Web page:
Irish Law Times

Corporate Governance in the Hedge Fund Industry

Corporate Governance in the Hedge Fund Industry

Introduction

Internationally there have been a number of approaches taken to corporate governance, particularly in relation to the corporate governance of the funds industry and more specifically to that of hedge funds.

The collapse of the Madoff Empire, the onset of the financial crisis and the heightened global media attention concerning the many illegalities and irregularities of the financial services markets placed corporate governance and the regulatory environment of the funds industry under immense scrutiny. Throughout the turmoil, the United States continued its traditional approach to corporate governance by implementing a ‘rules based approach’. The EU continued to follow it’s ruled based approach by updating its existing legislation.  Ireland, for the first time, introduced its own corporate governance code for investment schemes and followed the principal based approach to corporate governance similar to that of its UK counterpart. This artilce aims to address the law relating to the fund industry and the international changes that have taken place to the regulatory environment in order to prevent a future Madoff-like scandal from arising.

Madoff Investment Scandal

Although hedge funds were not directly responsible for the 2007 financial crisis, they did assist in creating a volatile market by fuelling the 2008 sub-prime mortgage market collapse through short-selling and mass deleveraging. This volatility reached breaking point as a result of the Madoff scandal.

The scandal highlights the importance of due diligence and independence of the board of directors. The scandal involved Bernard Madoff Investment Securities LLC, a registered broker dealer.Madoff managed to operate his firm successfully for over 17 years and it was considered the most successful investment firm in the world but it collapsed in 2008. The firm for decades was known as a trading and market-making firm, however the firm from behind closed doors, was running a clandestine investment advisory business. It was not until 2006 that Madoff became a registered investment advisor. This clearly highlights the blatant disregard to compliance and regulation by regulatory agencies not just in the US.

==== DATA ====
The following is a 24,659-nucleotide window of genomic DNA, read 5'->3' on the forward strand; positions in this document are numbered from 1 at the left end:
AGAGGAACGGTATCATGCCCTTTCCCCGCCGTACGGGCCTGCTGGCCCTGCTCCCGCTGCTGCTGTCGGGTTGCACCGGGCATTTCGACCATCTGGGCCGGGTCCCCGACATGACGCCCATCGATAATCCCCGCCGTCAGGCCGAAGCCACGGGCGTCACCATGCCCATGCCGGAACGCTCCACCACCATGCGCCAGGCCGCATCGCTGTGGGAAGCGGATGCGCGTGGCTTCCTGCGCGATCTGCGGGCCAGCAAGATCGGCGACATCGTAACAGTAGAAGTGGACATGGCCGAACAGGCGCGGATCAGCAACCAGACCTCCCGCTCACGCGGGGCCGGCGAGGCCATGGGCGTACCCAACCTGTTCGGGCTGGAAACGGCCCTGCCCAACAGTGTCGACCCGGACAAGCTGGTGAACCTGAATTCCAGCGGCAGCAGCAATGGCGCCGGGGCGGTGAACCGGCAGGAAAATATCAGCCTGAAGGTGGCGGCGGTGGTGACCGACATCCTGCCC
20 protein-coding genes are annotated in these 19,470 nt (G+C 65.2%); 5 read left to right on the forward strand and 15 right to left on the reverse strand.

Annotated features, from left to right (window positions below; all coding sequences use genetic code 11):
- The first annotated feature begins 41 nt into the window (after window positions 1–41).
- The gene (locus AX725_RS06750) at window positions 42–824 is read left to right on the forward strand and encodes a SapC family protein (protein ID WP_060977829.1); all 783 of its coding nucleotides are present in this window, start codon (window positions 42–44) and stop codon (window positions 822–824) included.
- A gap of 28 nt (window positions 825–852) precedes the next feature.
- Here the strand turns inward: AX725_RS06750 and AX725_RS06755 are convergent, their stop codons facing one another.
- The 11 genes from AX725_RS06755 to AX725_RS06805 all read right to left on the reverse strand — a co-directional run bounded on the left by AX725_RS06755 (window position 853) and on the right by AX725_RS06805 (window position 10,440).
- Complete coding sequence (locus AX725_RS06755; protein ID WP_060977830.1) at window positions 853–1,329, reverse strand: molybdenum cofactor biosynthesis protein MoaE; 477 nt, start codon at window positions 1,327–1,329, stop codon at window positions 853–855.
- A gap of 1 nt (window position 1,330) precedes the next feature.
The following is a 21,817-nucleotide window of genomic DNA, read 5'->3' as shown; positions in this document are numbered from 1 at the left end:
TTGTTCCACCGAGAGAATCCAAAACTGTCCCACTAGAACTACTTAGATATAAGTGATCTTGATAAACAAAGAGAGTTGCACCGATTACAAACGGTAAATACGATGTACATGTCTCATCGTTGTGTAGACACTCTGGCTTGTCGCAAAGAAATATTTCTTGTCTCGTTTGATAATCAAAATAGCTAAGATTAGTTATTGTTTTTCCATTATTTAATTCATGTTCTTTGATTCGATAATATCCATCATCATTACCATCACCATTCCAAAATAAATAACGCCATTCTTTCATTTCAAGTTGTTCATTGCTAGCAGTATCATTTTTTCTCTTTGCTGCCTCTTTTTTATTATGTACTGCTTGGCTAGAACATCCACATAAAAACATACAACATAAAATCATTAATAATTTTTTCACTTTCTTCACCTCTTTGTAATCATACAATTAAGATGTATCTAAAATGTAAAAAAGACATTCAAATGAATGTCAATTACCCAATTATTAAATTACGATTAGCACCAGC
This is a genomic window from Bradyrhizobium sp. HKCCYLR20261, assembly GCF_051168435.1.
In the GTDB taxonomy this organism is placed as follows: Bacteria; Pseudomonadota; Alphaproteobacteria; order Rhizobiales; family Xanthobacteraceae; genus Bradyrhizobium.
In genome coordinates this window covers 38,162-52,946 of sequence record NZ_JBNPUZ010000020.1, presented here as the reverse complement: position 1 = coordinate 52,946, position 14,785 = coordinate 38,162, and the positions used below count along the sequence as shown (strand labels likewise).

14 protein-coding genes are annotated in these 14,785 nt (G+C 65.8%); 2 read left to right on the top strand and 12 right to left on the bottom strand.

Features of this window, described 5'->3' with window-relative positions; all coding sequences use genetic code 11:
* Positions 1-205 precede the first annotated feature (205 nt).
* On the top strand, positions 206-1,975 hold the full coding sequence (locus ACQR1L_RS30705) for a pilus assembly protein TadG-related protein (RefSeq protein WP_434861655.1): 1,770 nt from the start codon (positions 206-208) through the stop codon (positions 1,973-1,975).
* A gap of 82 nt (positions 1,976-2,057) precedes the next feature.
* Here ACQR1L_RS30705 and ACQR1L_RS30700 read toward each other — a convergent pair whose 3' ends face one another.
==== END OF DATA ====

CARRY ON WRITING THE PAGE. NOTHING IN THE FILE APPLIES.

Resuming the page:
Madoff’s firm boomed during the 1990s as the derivate market saw an explosion in growth and more exotic and complex financial instruments entered the system. Throughout the 1990s he requested capital from his customers, promising that they would be repaid back with a higher interest. During this period, corporate bonds rated AAA, yielded 7.7 per cent interest on…

This Article is available within the Irish Law Times Journal which can be found within the following website: http://www.westlaw.ie/content-higlights-journals.htm

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